Throught the weekend, bread products were a simple switch, we even got freshly baked gluten-free scones. Otherwise, the entire menu was quite naturally gluten-free.
We had packed along snacks of our own in case the meal was a bit lean, but were happy and satisfied as we wandered out into the pale sunshine for a bit of post dinner games on the fields before bed.
Being that it is Summer camp time, I'll spend this week sharing some of the recipe ideas they created. I went ahead and used this week as inspiration for some recipe creation.
Hearty and warming soup, perfect for campouts or Friday night dinner.
Yield: 2 quarts
Chicken and Rice Soup-Gluten-FreeBy Jean M. Layton,
Hearty and warming soup, perfect for campouts or Friday night dinner.
Yield: 2 quarts
2 tablespoons olive oil
4 chicken thighs-cut into bite sized pieces
3 carrots- peeled and chopped into bite sized pieces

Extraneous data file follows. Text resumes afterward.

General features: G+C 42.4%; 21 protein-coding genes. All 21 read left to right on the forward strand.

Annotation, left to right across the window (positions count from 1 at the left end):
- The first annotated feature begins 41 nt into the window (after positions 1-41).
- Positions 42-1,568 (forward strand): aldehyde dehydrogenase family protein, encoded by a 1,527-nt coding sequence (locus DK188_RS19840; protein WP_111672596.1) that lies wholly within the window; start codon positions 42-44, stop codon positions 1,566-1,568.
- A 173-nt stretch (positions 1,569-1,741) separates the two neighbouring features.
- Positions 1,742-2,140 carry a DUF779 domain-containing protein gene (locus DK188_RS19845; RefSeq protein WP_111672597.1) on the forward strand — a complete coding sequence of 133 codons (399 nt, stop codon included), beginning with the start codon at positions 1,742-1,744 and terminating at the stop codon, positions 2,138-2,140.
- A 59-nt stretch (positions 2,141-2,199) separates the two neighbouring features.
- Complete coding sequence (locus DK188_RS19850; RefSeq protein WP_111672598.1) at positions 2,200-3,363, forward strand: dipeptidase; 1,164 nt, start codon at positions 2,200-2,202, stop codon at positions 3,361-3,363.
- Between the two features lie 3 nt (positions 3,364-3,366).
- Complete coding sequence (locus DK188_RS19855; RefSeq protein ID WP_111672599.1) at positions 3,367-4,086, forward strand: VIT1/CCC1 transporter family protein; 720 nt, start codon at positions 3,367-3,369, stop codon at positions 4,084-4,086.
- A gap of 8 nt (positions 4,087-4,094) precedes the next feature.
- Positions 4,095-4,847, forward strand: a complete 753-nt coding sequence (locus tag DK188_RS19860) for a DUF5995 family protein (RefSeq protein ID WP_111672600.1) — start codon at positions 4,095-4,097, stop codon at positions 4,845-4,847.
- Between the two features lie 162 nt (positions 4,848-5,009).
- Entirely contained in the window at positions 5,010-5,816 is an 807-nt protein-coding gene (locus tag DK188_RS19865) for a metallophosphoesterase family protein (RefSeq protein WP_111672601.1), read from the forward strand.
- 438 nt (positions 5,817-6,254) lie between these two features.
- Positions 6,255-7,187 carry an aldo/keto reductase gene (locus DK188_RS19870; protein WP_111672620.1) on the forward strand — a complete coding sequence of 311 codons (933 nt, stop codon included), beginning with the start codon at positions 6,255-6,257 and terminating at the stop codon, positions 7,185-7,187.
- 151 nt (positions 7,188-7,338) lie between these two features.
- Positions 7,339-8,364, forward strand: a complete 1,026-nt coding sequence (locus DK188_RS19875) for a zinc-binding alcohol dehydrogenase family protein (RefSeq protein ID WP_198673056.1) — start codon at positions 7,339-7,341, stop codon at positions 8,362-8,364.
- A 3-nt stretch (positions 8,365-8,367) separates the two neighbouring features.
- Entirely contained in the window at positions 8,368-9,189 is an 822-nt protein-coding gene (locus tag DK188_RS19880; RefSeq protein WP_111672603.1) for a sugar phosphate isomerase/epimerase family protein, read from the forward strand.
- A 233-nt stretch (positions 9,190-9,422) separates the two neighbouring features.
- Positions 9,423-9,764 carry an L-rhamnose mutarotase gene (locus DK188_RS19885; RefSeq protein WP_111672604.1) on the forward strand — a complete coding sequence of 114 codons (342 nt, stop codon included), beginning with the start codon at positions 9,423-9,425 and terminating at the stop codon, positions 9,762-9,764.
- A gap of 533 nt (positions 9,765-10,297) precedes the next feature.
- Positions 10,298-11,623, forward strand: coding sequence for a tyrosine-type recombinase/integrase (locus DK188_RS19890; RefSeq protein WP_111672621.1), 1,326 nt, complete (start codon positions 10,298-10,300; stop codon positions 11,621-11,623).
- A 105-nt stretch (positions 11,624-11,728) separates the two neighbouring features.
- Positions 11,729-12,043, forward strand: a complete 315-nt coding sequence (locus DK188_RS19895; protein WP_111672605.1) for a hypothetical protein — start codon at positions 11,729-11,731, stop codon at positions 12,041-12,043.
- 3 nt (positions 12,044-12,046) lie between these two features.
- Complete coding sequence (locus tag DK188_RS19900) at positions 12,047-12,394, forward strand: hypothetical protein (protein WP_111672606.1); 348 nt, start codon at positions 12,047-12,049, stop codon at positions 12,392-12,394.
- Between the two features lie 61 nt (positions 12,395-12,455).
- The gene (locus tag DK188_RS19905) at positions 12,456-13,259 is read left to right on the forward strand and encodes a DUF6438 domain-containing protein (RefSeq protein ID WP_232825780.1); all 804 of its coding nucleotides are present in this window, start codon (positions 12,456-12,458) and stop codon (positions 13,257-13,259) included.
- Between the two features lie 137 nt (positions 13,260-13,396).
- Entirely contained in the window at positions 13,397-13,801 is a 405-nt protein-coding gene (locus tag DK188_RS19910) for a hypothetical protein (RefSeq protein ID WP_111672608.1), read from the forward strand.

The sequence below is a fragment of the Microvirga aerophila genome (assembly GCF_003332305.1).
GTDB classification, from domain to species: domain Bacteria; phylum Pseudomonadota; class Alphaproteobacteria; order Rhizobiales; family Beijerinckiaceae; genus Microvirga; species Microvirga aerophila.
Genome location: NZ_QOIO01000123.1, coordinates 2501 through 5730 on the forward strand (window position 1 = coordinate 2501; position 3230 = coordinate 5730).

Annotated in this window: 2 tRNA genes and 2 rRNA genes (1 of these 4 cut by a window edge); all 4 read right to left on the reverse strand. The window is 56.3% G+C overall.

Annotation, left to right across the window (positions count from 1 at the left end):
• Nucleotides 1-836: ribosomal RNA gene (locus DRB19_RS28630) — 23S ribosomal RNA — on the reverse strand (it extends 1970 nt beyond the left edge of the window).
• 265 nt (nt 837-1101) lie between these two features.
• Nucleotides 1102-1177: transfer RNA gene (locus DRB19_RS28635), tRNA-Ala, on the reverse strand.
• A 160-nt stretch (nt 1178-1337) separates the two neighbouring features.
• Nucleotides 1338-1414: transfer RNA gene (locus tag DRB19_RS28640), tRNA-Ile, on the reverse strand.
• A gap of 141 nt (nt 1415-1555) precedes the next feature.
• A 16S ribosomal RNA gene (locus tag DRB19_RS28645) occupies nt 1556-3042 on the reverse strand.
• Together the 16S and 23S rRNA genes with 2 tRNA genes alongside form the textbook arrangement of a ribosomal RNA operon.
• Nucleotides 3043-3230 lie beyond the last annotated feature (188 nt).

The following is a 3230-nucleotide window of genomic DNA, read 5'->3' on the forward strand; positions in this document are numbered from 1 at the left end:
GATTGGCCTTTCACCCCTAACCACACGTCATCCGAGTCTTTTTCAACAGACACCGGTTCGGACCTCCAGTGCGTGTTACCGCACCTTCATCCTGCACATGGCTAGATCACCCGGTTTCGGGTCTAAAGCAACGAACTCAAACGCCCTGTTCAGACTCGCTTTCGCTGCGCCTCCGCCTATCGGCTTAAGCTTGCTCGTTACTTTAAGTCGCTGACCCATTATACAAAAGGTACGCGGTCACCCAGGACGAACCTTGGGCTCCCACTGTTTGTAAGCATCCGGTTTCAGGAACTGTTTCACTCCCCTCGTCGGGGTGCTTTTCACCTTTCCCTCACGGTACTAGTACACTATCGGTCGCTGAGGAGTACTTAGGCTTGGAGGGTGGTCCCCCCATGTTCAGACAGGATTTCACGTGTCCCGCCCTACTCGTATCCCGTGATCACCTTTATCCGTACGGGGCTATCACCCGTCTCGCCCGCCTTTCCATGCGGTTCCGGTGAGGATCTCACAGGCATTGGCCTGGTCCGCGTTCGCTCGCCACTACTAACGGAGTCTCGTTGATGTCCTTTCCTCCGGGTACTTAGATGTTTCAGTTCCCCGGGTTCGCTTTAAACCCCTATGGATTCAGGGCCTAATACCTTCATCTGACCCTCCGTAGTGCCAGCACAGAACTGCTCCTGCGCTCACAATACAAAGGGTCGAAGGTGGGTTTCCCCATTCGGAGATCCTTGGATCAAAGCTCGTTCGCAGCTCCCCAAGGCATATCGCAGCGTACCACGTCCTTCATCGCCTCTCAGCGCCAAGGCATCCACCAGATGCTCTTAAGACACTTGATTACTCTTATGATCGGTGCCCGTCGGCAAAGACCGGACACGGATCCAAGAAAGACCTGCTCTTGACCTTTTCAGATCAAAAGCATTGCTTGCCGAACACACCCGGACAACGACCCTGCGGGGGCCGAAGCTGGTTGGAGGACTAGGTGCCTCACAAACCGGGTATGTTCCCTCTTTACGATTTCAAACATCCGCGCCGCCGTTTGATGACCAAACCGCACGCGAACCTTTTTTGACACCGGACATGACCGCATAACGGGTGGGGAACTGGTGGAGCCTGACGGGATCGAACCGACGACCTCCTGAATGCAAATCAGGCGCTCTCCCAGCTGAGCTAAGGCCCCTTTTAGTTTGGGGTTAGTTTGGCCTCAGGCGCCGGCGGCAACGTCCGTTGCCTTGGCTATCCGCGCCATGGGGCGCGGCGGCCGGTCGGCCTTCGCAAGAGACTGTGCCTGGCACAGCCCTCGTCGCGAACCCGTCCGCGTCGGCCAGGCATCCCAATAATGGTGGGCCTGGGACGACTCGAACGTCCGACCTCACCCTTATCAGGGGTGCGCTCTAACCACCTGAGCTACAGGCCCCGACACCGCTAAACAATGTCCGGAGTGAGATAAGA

3 celery stalks- chop finely
1 parsnip-peeled and chopped finely
1 large onion-peeled and chopped finely
1/4 teaspoon freshly ground black pepper
1/2 teaspoon kosher salt
1/2 cup wild grain rice-raw
one box of organic gluten free chicken broth (I used Pacific Foods)
one bag frozen organic corn, peas and beans (organic foursome from Trader joes)
1 teaspoon each chopped fresh sage leaves and fresh rosemary
1.Place olive oil into large stock pot over medium heat.
2. Allow the oil to heat for 2-3 minutes till very hot but not smoking.
3. Add the chicken pieces and cook for 2 minutes.
4. Add the carrots, celery, parsnip and onion.
5, Add pepper and salt.
6. Let cook for another 3-5 minute till the carrots and parsnip are a bit browned, the celery is softened and the onions are translucent.
7.Add the rice and let cook for another 2 minutes.
8.Add the broth, increase the heat to high and let the soup come up to a boil.
(If you wish, you can place all the ingredients into a crock pot at this point and let it stay at low heat for up to 6 hours. The rice will break down a bit though. You can sub out brown rice if you want more texture.)
9. Cover the pot, reduce the heat to low and let the soup simmer for 10 minutes.
10. Stir in the frozen veggies and herbs.
11. Allow to cook over medium heat till the veggies are fully heated.
At this point the soup can be held for late arrivals over low heat.
Serve with bread and butter.